Transmission Dynamics of Monkeypox Virus in Nigeria during the Current COVID-19 Pandemic and Estimation of Effective Reproduction Number

Salihu Sabiu Musa, Zainab Umar Abdullahi, Shi Zhao, Umar Muhammad Bello, Nafiu Hussaini, Abdulrazaq Garba Habib, Daihai He

Research output: Journal article publicationJournal articleAcademic researchpeer-review

4 Citations (Scopus)


Monkeypox virus (MPXV) continues to pose severe threats to global public health, especially in non-endemic areas. Like all other regions, Africa faces potential public health crises due to the ongoing COVID-19 pandemic and other infectious disease outbreaks (such as Lassa fever and malaria) that have devastated the region and overwhelmed the healthcare systems. Owing to the recent surge in the MPXV and other infections, the COVID-19-control efforts could deteriorate and further worsen. This study discusses the potential emergencies of MPXV transmission during the current COVID-19 pandemic. We hypothesize some of the underlying drivers that possibly resulted in an increase in rodent-to-human interaction, such as the COVID-19 pandemic’s impact and other human behavioral or environmental factors. Furthermore, we estimate the MPXV time-varying effective reproduction number ((Formula presented.)) based on case notification in Nigeria. We find that (Formula presented.) reached a peak in 2022 with a mean of 1.924 (95% CrI: 1.455, 2.485) and a median of 1.921 (95% CrI: 1.450, 2.482). We argue that the real-time monitoring of (Formula presented.) is practical and can give public health authorities crucial data for circumstantial awareness and strategy recalibration. We also emphasize the need to improve awareness programs and the provision of adequate health care resources to suppress the outbreaks. These could also help to increase the reporting rate and, in turn, prevent large community transmission of the MPXV in Nigeria and beyond.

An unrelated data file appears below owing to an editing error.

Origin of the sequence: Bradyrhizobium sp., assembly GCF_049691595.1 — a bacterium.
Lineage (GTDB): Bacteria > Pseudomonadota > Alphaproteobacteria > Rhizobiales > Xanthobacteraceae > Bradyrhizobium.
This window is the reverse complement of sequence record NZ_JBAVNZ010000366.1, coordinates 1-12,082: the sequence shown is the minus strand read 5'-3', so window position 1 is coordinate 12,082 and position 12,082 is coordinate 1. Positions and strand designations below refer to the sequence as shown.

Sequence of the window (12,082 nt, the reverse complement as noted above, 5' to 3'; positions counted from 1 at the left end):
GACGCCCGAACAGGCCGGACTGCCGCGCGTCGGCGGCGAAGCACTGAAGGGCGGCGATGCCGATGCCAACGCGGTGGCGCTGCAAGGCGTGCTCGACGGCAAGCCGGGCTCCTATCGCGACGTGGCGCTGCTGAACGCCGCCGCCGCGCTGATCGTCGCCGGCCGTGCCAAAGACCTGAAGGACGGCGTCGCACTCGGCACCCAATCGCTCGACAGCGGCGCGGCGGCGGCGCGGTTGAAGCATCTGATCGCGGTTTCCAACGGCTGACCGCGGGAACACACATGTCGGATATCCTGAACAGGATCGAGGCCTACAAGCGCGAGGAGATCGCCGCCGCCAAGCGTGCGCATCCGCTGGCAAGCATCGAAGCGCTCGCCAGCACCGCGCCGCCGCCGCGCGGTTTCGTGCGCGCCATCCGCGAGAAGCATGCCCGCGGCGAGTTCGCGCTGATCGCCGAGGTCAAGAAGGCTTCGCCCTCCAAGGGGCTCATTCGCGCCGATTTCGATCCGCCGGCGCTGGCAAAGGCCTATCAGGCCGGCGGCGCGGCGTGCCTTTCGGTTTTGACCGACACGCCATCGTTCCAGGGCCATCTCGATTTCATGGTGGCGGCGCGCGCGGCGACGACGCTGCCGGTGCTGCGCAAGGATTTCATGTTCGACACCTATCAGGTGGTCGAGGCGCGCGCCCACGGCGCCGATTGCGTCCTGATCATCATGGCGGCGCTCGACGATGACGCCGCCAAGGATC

Original languageEnglish
Article number2153
Pages (from-to)1-9
Number of pages9
Issue number12
Publication statusPublished - Dec 2022


  • COVID-19
  • effective reproduction number
  • epidemic
  • monkeypox virus
  • public health

ASJC Scopus subject areas

  • Immunology
  • Pharmacology
  • Drug Discovery
  • Infectious Diseases
  • Pharmacology (medical)


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